Nick Krygios is a name that is popular in the tennis hemisphere for a lot of wrong reasons. When talent meets petulance, you have a union called Nick Krygios. His tennis ability has never been in doubt. He is only the third player, after Dominik Hrbaty and fellow Australian Lleyton Hewitt, to have beaten Roger Federer, Rafael Nadal, and Novak Djokovic the first time he played each of them. But his attitude problems continue to overshadow his conquests in tournaments. Tantrums, slurs and controversies have become pathognomonic of tennis matches that involve Nick Krygios.

In news that will fail to surprise the average tennis fan, Krygios has been slapped with a suspended 16-week ban from the ATP Tour following the conclusion of an investigation into his explosive second-round loss at the Western & Southern Open in Cincinnati last month. The Australian will be decorated with a record fine of 113,000 US dollars (approximately £90,000) that rightly rewards his undisputed feat of eight offences during his match with Karen Khachanov, including verbally abusing umpire Fergus Murphy and spitting towards the official.

Krygios has a proven track record of controversies. Dating back to 2015, at the Rogers Cup, Krygios generated controversy for insults he directed at his opponent, Stan Wawrinka. After a point, Krygios, speaking aloud but not directly to Wawrinka, said: “Kokkinakis banged your girlfriend. Sorry to tell you that, mate”. Microphones also picked up Krygios saying under his breath that Wawrinka, 30 at that time, banging 18-year-olds”. After the match, Wawrinka stated he found the comments “unacceptable” and urged action to be taken against Krygios.
Krygios was fined $13,127 and given suspended penalties of $32,818 and a 28-day ban, pending further breaches by the ATP, after he claimed he apologised to Wawrinka, though this was later denied by Wawrinka himself.
Nick’s mother, Nill, shut down her Twitter account several hours after this incident after personal criticisms were levelled at her. Nill Krygios indicated that her son’s insults had been made in retaliation. Nill claimed that Wawrinka accused her son of “faking an injury” during a previous match between the two players.

In October 2016, Krygios was fined $32,900 (on top of an earlier fine of $21,659—$13,127 for lack of effort, $6,563 for verbal abuse of a spectator, and $1,969 for unsportsmanlike conduct) and banned for eight weeks for ‘lack of best efforts’ against unseeded Mischa Zverev in the second round of the Shanghai Rolex Masters. He threw the match 6–3, 6–1, in 48 minutes, at one point asking the umpire, “Can you call time so I can finish this match and go home?”
When later asked during a press conference if he thought he owed the fans a better effort, he responded: “What does that even mean? I’m good at hitting a tennis ball at the net. Big deal. I don’t owe them anything. If you don’t like it, I didn’t ask you to come watch. Just leave.”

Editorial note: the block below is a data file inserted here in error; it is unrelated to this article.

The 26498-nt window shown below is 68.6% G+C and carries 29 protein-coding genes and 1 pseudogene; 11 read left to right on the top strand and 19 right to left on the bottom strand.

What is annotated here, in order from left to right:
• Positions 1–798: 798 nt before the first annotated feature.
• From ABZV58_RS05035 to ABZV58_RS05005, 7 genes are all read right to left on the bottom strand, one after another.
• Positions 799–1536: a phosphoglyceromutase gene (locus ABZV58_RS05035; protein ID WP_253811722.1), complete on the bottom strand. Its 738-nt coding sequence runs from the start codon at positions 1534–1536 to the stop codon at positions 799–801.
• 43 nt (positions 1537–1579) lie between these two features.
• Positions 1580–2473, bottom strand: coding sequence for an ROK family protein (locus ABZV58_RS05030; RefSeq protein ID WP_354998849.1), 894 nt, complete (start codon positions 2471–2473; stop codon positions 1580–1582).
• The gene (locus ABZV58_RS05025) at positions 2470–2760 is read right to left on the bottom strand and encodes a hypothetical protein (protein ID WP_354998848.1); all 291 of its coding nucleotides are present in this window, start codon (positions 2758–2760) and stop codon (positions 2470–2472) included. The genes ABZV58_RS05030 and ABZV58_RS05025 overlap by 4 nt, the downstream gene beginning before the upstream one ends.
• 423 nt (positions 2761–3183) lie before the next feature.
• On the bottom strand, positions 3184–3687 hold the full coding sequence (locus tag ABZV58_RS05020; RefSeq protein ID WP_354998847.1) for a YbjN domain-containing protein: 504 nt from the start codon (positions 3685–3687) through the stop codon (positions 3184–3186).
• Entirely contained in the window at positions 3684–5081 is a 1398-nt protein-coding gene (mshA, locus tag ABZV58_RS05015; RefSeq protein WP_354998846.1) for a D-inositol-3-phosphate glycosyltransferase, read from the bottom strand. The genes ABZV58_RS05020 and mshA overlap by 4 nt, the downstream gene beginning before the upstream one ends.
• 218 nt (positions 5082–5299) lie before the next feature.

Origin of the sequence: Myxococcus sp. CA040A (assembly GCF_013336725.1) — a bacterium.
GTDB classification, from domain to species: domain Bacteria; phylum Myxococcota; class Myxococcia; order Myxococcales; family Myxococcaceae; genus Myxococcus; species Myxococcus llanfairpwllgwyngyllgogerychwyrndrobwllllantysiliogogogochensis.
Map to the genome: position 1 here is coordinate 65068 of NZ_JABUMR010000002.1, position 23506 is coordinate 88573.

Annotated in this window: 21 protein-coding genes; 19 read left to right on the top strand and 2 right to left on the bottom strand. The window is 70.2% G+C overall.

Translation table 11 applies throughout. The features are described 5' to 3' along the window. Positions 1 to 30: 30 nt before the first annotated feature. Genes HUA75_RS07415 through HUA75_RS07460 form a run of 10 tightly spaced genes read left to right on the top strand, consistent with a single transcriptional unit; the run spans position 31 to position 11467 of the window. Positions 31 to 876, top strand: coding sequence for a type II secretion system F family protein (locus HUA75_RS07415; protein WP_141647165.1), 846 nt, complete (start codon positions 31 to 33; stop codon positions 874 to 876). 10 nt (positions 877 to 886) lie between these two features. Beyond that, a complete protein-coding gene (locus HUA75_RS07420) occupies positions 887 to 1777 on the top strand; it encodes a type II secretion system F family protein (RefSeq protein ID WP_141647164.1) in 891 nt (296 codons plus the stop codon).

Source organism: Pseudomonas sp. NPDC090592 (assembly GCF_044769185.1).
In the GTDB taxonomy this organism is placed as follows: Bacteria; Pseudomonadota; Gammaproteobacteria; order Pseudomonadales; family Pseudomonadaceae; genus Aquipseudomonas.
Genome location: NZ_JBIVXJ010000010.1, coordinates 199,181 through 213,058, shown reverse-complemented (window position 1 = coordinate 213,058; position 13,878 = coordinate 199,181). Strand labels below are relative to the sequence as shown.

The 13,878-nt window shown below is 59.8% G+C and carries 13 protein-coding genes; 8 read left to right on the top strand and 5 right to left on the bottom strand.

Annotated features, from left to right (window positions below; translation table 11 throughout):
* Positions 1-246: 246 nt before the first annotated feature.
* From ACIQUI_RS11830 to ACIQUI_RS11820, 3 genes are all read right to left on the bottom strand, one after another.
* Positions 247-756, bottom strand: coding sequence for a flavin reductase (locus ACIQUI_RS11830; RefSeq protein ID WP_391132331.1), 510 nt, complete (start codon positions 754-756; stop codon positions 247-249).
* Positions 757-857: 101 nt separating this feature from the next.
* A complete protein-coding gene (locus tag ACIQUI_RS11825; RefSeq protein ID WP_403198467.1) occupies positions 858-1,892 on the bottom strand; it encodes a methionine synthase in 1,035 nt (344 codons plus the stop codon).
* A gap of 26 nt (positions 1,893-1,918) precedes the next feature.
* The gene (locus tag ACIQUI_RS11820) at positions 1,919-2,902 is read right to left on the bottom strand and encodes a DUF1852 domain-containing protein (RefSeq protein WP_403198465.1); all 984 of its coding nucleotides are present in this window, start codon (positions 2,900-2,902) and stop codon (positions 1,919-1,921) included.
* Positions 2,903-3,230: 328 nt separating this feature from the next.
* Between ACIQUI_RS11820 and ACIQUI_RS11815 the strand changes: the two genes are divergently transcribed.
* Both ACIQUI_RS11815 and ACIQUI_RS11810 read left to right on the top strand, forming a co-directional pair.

His attitude eventually cost him endorsement deals with Malaysia Airlines after they ended their partnership with Krygios.
Krygios has openly stated that he “does not love tennis” and has a greater interest in basketball. He openly critiqued his dedication to the sport after his exit at the 2017 US Open to fellow Australian John Millman by stating that he is “not dedicated to the game at all.”

The way things are going, Mr. Nick Krygios might continue to donate his hard-earned funds to charity the ATP.
Nick Krygios is like the proverbial leopard that never loses its spots. Even a ‘bleach’ composed of fines, punishments and bans have failed to wash away his spots. He has gone from glory to glory by racking up punishments along with match points on the Tennis court.

It is also beautiful to note that, since the ATP have realized that their bans can only ban Krygios from matches, but not from undesirable behavior; they have decided to take things up a notch by making it mandatory for Krygios to agree to continued support from a mental coach during tournaments and also seek extra help from a specialist in behavioural management before the end of the year.
The initial ban is spiced with a further fine of 25,000 dollars (approximately £20,000), which will kick in if Krygios commits a similar offence within a six-month period. Whew! That must be tough for Krygios. Imagine going 6 months without spinning rackets like rockets or spitting at officials. It won’t surprise me if Krygios eventually makes an advance payment of $25,000 to the ATP.

Krygios was charged with having committed aggravated behaviour under the player major offence provision in the ATP code, and an investigation by Gayle David Bradshaw, the tour’s executive vice-president, rules and competition, concluded that was proven.
An ATP statement read: “The investigation found a pattern of behaviour related to Krygios’s verbal abuse of officials and/or spectators in the past 12 months that constitutes a violation.”

The six-month period will begin the Monday after Krygios accepts the ruling. The 24-year-old, ranked 27, has five working days in which to lodge an appeal should he wish to do so.

If you think Krygios would have succeeded more in the martial arts, kickboxing or the WWE; rather than basketball, then drop your comment in the comments section.

Written by Animashaun Daniel.

Sources include Wikipedia and